Presentation on theme: "Chapter 7 Assessing and Teaching Reading: Phonological Awareness, Phonics, and Word Recognition By: Margaret, Marlo, Sarah and Branda."— Presentation transcript:
Chapter 7 Assessing and Teaching Reading: Phonological Awareness, Phonics, and Word Recognition By: Margaret, Marlo, Sarah and Branda
Teaching Reading Special Education teachers spend a great deal of time teaching reading. Why is it so important? Reading is a prerequisite skill for content-area classes such as social studies and science. Reading is essential for employment. If students do not learn to read by the end of third grade, their chances of having reading difficulties through adulthood is 50%.
Reading and Reading Instruction When teaching reading, there are two overarching concepts: Reading is a skilled and strategic process in which learning to decode and read words accurately and rapidly is essential: Reading requires using the attentional, perceptual, memory, and retrieval processes to automatically identify or decode words. Decoding or word recognition is the process of automatically recognizing words. When a word is unknown, the reader uses syntax and context to help decode. Students with learning disabilities have a particularly difficult time demonstrating how to blend and segment words. This causes them to focus more on the process of decoding rather than comprehension.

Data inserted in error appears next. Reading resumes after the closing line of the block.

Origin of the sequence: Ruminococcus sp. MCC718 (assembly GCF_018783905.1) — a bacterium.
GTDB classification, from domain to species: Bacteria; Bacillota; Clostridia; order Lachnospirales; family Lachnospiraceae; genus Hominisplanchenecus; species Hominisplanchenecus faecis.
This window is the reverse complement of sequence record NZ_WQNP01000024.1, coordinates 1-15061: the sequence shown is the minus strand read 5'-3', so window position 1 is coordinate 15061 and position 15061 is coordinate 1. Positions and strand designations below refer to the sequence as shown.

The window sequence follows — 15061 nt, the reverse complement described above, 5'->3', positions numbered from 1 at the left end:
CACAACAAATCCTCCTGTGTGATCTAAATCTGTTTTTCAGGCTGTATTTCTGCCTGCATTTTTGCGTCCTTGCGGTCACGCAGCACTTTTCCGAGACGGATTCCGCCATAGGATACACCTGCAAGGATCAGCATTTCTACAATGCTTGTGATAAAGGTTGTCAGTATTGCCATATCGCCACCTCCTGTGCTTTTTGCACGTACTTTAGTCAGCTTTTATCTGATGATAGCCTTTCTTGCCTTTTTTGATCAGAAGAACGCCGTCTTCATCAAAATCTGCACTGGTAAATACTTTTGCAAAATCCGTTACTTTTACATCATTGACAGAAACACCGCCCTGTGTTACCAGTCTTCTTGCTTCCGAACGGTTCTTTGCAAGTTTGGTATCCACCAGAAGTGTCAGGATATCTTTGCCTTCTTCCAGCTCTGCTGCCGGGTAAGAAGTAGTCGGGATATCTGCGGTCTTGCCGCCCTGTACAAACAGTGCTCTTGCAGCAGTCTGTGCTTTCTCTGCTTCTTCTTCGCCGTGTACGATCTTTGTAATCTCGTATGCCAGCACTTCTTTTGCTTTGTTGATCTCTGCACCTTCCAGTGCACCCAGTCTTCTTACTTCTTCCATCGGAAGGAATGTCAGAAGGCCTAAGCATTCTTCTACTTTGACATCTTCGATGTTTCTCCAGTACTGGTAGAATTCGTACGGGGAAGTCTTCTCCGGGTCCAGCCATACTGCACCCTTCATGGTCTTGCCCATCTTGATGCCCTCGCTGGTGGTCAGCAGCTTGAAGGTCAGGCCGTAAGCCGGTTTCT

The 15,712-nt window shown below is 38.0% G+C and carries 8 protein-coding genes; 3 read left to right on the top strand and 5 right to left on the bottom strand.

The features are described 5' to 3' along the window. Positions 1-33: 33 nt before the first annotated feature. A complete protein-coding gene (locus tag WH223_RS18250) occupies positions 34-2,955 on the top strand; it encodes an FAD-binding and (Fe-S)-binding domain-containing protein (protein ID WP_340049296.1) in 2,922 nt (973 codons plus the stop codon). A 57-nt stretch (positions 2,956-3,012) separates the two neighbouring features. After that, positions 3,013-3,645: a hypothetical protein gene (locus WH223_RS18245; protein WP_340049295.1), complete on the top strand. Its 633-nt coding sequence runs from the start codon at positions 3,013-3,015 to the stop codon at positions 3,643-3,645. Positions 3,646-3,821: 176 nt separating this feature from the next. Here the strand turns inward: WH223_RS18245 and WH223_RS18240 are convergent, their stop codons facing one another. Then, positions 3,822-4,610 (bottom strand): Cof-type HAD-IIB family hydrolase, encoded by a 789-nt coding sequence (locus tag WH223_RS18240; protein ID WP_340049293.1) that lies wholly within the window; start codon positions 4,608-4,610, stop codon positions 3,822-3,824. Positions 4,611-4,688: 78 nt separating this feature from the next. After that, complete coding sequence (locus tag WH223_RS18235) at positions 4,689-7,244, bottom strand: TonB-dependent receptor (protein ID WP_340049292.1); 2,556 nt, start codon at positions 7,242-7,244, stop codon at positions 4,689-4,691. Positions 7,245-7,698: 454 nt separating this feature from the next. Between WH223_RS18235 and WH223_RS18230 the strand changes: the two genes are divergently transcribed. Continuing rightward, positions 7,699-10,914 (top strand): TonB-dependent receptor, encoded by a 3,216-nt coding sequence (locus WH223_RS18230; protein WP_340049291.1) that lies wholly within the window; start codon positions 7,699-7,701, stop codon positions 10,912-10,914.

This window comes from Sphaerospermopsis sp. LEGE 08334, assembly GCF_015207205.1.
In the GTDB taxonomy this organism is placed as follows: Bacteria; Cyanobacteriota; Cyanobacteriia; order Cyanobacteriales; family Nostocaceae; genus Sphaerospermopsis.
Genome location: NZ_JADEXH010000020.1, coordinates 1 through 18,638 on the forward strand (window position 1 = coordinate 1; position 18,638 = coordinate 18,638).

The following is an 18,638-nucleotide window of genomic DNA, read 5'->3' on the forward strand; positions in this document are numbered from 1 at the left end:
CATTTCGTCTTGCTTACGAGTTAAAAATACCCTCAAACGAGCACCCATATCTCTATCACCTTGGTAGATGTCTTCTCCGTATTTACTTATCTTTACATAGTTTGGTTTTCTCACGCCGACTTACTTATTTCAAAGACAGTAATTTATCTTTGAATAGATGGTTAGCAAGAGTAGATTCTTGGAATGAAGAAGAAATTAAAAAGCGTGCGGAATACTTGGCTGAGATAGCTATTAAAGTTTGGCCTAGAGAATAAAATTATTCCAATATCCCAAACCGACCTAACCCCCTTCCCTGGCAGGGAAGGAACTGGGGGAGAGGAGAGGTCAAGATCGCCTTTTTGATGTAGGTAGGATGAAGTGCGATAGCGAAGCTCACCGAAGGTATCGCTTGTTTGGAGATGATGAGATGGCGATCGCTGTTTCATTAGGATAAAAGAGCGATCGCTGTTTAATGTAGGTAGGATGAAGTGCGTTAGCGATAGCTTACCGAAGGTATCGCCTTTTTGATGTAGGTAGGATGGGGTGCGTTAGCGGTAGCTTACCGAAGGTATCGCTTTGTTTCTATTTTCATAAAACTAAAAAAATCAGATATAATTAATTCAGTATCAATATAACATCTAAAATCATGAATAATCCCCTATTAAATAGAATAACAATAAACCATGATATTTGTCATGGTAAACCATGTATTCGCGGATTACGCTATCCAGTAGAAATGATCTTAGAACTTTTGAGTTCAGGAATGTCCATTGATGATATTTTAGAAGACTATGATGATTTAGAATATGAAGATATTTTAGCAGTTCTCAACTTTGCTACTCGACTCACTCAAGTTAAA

Emergent and Beginning Readers Emergent Readers: Pretend to read favorite print. Can read what they have written, even if no one else can. Recognize some concrete words (i.e. names, environment) Recognize and generate rhyming words. Name letters and words that begin with that letter. Beginning Readers: Identify letters by name Say the common sounds of letters. Blend the sounds represented by letters into decodable words. Read irregular words. Read words, then sentences, and then longer text.
Reading and Reading Instruction (cont’d) The second overarching concept is: Reading entails understanding the text and depends on active engagement and interpretation by the reader: When readers read they make predictions, summarize, question and clarify when concepts are not clear. Students who have trouble reading do not automatically monitor their comprehension or engage in strategic behavior to restore meaning.